Meet a Foster Family: Chad and Pam
In 2009, Chad and Pam spent their free time helping with homework at Pendleton Place, a home for teens in foster care. Twice a week, this couple invested not only in the academic achievement of the young people they met, but spent time forming relationships and really getting to know who they were. This was significant for them. It was clear that these relationships were meaningful not only to Chad and Pam, but to the teens also. Over time the teens realized that there were people who cared about them, who wanted to talk to them and get to know them – by choice! Chad and Pam continued to become more and more involved – spending holidays and free time with them, having fun.
Of course, it wasn’t all fun and games. The struggles that these young people were facing became clear. They needed people who really cared to confide in. They needed mentorship and guidance. So, being the people that they are, Chad and Pam stepped up, becoming mentors through Fostering Great Ideas’ Life Support mentoring program. Little did they know at the time, but this would bring beautiful changes to their lives over the next years.
A child was born in Pam’s family with medical issues and had been placed in foster care in another state. Knowing the realities of growing up in foster care through their volunteering experience, they became licensed foster parents and welcomed the 9 month old baby into their home. Six months later she was adopted, their forever daughter.
They continued mentoring. Chad’s teen would eventually age out and move back in with his mom. Pam’s mentee was soon welcomed into their home. Licensed through SC DSS, Pam and Chad have had multiple children ages 6 months to 17 in their home over the past years. They continue to live life as a family, just an extended one now! They enjoy sharing family meals and hanging out with their sweet “grand-baby” on weekends.
Chad shared that his favorite thing about the experience is reminiscing on his own childhood, realizing what great parents he had. He continues to live out the values his parents taught him. He said they always taught him to “trust others, to see the best in them, and to be a value added to others’ lives.” Foster care has given him a whole new level of gratitude and respect for his parents. Now he loves seeing his parents take on the role of grandparents to the children they have brought into their home, adding another layer of family to these children’s lives.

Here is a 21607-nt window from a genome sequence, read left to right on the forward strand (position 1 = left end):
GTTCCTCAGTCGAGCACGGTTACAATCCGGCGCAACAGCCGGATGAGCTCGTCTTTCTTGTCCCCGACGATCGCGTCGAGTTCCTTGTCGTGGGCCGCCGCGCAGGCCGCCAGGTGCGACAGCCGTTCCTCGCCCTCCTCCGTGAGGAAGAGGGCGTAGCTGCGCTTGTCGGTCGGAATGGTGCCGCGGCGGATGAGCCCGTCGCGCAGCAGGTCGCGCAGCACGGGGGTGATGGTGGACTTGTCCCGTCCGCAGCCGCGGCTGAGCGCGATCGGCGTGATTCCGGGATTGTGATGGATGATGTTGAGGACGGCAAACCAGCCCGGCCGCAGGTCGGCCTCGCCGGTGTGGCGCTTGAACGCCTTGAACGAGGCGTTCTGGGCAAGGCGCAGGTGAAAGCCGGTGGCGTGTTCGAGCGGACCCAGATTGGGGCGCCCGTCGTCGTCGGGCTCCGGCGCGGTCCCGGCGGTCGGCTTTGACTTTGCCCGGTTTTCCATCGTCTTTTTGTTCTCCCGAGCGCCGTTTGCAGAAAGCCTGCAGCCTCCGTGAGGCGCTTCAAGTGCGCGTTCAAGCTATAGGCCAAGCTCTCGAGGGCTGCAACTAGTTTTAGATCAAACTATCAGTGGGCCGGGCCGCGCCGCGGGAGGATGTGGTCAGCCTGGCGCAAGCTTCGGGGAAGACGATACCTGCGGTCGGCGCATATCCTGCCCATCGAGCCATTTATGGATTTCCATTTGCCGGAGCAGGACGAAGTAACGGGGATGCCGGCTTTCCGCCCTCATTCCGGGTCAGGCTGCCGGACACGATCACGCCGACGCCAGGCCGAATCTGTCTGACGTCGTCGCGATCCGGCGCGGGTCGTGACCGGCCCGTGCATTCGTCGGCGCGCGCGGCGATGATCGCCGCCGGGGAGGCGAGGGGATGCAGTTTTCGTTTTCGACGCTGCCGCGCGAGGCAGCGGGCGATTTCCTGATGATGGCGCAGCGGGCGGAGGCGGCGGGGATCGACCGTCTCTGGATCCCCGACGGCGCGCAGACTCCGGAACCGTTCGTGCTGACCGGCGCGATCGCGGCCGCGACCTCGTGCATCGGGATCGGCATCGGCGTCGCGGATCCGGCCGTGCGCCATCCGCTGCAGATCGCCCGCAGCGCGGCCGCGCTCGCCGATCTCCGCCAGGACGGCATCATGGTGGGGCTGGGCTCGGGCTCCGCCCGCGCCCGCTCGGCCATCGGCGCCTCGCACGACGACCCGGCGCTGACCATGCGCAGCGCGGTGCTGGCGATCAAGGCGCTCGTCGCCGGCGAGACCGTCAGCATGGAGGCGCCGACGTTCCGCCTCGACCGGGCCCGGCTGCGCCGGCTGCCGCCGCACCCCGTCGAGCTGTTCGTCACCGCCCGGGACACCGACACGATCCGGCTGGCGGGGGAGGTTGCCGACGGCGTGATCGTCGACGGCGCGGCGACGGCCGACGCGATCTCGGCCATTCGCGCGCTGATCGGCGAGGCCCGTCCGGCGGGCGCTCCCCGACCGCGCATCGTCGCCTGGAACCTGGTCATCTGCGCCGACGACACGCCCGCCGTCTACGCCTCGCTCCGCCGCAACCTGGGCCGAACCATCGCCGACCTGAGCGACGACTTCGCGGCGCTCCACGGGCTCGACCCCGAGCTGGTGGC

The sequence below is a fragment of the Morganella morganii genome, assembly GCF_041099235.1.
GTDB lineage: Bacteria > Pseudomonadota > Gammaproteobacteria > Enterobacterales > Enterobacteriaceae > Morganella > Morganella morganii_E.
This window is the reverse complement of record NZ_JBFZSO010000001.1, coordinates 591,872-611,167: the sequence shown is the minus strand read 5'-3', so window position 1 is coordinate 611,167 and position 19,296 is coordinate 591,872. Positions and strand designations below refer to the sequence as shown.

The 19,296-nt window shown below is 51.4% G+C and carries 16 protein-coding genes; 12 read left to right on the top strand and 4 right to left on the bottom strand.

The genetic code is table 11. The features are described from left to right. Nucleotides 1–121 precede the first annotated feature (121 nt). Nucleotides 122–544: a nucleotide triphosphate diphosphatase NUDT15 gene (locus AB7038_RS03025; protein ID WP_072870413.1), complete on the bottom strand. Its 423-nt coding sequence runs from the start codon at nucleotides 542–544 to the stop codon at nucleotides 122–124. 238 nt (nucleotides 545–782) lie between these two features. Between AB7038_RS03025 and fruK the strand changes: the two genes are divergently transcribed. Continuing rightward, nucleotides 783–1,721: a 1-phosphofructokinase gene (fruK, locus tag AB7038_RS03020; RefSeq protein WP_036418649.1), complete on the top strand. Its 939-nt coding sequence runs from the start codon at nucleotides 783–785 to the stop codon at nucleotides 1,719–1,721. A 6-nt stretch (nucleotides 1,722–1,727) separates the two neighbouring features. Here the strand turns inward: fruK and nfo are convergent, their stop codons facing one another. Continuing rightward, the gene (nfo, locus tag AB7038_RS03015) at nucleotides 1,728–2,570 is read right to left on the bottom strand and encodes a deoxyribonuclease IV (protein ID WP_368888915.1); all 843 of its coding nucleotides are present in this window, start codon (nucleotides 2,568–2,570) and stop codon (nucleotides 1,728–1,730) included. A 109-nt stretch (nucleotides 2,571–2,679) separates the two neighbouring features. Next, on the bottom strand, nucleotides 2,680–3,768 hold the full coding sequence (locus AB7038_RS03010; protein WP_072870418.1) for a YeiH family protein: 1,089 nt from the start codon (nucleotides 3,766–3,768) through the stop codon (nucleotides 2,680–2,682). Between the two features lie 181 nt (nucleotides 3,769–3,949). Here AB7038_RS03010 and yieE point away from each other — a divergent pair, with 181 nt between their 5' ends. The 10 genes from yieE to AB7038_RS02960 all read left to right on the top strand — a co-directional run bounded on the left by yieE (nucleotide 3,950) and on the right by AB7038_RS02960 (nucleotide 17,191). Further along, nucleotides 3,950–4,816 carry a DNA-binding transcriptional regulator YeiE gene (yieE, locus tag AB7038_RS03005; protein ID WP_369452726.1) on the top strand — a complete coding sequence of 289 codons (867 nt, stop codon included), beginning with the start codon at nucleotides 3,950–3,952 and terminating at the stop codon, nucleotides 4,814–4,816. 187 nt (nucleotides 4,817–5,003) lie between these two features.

For Pam, being able to show love and stability to a child that hasn’t had it is a privilege – one she doesn’t take lightly.
Even though Chad and Pam “eased in” to foster care over time through volunteering, kinship care, and mentorship, they still had some initial fears. Uncertainty can uncomfortable. It can be daunting to attempt to connect with children in your home who you have never met before. It can be stressful when you never know how long anyone will stay with you – what life might look like a year, month, or even a week from now. However, it all seems to work itself out. There is uncertainty in so much of life (even outside of foster care) – a new job, a biological child, marriage, friendship or moving. Chad said you just have to “have the faith that things will work out right and eventually it becomes a new normal.”
Something every foster parent hears is “I could never foster, it would be so hard to give the child back.” Chad and Pam say this is such a motivation TO FOSTER and he said his response is always “EXACTLY- Every kid deserves someone who will love and cherish them as their own child. So, yeah, it’s hard, but that’s what makes it so good.”
Chad and Pam both work outside the home and describe their family as creative, fun and productive. They enjoy growing, cooking and eating. Their kids love anything that involves a hammer.
Chad says “We have 5 people in our family and we are 5 different colors. I love people’s reactions when they see me with my blonde-haired blue-eyed son and ebony-skinned daughter. Smiles, curious looks, polite comments and sometimes confusion, but mostly smiles.”